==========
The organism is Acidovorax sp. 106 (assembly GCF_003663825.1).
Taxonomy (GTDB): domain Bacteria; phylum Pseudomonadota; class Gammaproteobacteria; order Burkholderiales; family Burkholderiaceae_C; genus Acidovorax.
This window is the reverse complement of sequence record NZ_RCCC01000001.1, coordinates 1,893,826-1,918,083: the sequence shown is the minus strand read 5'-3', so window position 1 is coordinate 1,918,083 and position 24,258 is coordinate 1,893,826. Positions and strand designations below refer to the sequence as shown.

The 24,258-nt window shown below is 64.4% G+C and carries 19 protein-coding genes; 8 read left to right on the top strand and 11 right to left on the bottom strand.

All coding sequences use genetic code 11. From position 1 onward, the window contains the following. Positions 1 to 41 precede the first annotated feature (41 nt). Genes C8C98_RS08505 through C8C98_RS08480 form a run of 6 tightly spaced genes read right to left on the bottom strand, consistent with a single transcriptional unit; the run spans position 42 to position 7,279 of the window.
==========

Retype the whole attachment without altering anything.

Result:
The organism is Acidovorax sp. 106 (assembly GCF_003663825.1).
Taxonomy (GTDB): domain Bacteria; phylum Pseudomonadota; class Gammaproteobacteria; order Burkholderiales; family Burkholderiaceae_C; genus Acidovorax.
This window is the reverse complement of sequence record NZ_RCCC01000001.1, coordinates 1,893,826-1,918,083: the sequence shown is the minus strand read 5'-3', so window position 1 is coordinate 1,918,083 and position 24,258 is coordinate 1,893,826. Positions and strand designations below refer to the sequence as shown.

The 24,258-nt window shown below is 64.4% G+C and carries 19 protein-coding genes; 8 read left to right on the top strand and 11 right to left on the bottom strand.

All coding sequences use genetic code 11. From position 1 onward, the window contains the following. Positions 1 to 41 precede the first annotated feature (41 nt). Genes C8C98_RS08505 through C8C98_RS08480 form a run of 6 tightly spaced genes read right to left on the bottom strand, consistent with a single transcriptional unit; the run spans position 42 to position 7,279 of the window.